The Breeders’ Cup, expected to pump in as much as $50 million into the local ecomony the last week of October, got a big boost Saturday morning with a ringing endorsement of Santa Anita’s overhauled track.
“This is the best track I’ve ever been on,” said none other than Gary Stevens, the Hall of Fame jockey who estimates he has ridden on somewhere between 200 and 300 racetracks around the world.
Stevens (right, in photos below) delivered those encouraging words after galloping a horse on track Saturday during an early-morning private session.
This reporter, representing “ArcadiasBest.com,” was the only member of the media in attendance.
Stevens initially delivered his report to Ron Charles, Santa Anita president, Ian Pearse, the Australian who oversaw the renovation, Ted Malloy, lead track consultant for Santa Anita’s parent company, Magna Entertainment, and Richard Tedesco, Santa Anita track superintendent.
“Wow, this is huge,” said a smiling Charles.
Actually, everyone was smiling.
“I’ve never seen Ian this happy,” Charles said.
During a later interview, Stevens said, “If the track is maintained properly and it remains as it is today, I can truthfully say it’s the best track I’ve ridden on.”
Stevens, who has been regularly riding in the mornings at Del Mar in preparation for a legends race during the Oak Tree meet at Santa Anita Oct. 18, said he volunteered for today’s test.
“He was the perfect guy to do this,” Charles said.
“And we knew he’d tell us the truth,” added Tedesco.
Earlier in the week, the track was heavily watered to test it for drainage. That went well too.
All this good news is particularly important to the horse racing industry since both the 2008 and 2009 Breeders’ Cup will be held at Santa Anita. This year’s Breeders’ Cup is set for Oct. 24-25 during the Oak Tree meet, which begins Sept. 24.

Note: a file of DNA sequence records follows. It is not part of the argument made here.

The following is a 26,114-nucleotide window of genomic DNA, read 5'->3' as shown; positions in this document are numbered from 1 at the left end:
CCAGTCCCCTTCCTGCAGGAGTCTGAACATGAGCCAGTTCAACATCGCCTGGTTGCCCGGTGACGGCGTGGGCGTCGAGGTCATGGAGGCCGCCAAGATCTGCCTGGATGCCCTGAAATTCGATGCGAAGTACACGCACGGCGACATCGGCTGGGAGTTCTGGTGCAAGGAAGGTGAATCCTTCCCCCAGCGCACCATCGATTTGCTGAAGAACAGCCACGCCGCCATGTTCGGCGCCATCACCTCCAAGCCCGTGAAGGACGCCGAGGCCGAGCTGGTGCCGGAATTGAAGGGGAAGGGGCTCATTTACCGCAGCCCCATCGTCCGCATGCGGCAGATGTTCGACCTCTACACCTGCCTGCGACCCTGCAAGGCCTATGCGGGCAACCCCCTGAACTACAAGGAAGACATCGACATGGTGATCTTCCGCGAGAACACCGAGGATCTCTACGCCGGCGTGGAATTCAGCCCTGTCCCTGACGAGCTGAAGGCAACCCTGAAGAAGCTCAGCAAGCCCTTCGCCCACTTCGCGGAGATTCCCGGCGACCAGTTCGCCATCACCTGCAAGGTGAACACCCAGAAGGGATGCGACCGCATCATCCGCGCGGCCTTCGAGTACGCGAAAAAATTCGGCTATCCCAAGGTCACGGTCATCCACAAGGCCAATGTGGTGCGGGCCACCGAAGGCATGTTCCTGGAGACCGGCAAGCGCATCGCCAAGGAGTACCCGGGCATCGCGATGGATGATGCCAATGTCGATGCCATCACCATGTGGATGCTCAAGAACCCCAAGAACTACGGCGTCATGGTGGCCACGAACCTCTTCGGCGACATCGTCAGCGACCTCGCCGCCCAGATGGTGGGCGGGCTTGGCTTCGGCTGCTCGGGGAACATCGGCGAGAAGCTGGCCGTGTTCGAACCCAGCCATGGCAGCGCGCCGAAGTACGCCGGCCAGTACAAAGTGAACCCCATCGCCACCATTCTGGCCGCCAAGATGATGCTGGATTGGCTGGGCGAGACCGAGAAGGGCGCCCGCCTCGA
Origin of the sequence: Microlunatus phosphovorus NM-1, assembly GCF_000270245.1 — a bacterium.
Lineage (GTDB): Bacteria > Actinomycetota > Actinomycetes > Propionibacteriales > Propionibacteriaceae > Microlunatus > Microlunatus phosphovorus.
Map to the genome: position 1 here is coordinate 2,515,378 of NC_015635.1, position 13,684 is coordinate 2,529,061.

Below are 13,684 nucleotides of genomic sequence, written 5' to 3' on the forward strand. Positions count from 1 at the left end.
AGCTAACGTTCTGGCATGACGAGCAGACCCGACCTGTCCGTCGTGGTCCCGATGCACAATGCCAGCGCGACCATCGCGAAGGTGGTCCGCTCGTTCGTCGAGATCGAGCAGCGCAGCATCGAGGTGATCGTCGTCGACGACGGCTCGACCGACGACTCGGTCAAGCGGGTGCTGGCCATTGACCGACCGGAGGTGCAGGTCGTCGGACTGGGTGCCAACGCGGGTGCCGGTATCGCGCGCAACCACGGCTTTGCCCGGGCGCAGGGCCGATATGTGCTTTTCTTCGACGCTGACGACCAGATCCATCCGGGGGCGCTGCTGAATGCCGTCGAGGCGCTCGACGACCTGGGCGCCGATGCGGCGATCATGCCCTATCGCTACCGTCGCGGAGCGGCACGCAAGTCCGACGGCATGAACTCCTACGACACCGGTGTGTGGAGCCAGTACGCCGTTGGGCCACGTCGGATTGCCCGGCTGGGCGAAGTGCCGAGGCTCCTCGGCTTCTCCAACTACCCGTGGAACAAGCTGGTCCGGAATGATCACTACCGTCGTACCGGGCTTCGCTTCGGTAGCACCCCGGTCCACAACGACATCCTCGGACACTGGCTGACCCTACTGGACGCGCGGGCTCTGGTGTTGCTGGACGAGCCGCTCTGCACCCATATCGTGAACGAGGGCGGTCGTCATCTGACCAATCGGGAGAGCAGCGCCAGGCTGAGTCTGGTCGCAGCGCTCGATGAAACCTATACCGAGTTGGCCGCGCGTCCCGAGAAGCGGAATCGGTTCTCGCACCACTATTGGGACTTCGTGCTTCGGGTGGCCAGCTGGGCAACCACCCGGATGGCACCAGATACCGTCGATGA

The renovation, which began July 14, was scheduled to take four to six weeks. It took nearly seven.
Here are two videos shot by Scott Hettrick during construction:
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After Stevens’ test run Saturday, August 30, a few horses began training on the track. More will be arriving each day, Charles said, and there will be full-blown training sessions at Santa Anita after the Del Mar meet closes Wednesday, Sept. 3.
Pearse, when asked if there were any problems along the way, smiled to indicate there may have been a few hiccups. But then he said, “No, all the subs (sub contractors) did a great job. There weren’t any serious problems.”
Pearse, managing director of Pro-Ride, explained the step-by-step process.
First the old track was removed, including the asphalt base that created the drainage problem in January and February that resulted in an unprecedented 11 lost racing days (although three of those were made up).
There is no asphalt in the renovated track, which has several layers.
At the bottom is paper. On top of that are the pipes that make up the drainage system. Then comes seven inches of various sizes of rocks, ranging from three-eighths inches to 1 ¼ inches.
The rocks were flattened by steamrollers.
Pearse’s aim was to make each stage as perfect as possible, and he utilized space-age technology to achieve that goal.
“We used a GPS laser system to make sure each layer was level and has exactly the thickness of what the specifications called for,” Pearse said. “The system is accurate to within one-quarter of an inch.”
After flattening the rocks, the next step was stretching out green netting over them by using heavy equipment and then anchoring it down.
Pearse said this was so mething he decided to do because, during the Santa Anita winter-spring meet rocks, were surfacing and creating a major concern.
On top of the netting is a two-inch layer of sand and then final layer — six inches of the Pro Ride surface. (see photo above)
For the surface, Pearse used the same Cushion Track material that had been on the track, only it was completely treated with his own brand of fibers and binders.
The end result got an A-plus grade from Stevens.
“I just can’t say enough good things about this track right now,” he said.